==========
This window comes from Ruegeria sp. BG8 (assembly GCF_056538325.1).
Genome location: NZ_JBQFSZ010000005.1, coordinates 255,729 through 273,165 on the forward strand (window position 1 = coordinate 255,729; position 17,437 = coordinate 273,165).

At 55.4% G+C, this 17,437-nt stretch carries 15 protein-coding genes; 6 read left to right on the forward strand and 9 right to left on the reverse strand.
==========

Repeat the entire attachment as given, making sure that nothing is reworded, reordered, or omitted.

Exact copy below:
This window comes from Ruegeria sp. BG8 (assembly GCF_056538325.1).
Genome location: NZ_JBQFSZ010000005.1, coordinates 255,729 through 273,165 on the forward strand (window position 1 = coordinate 255,729; position 17,437 = coordinate 273,165).

At 55.4% G+C, this 17,437-nt stretch carries 15 protein-coding genes; 6 read left to right on the forward strand and 9 right to left on the reverse strand.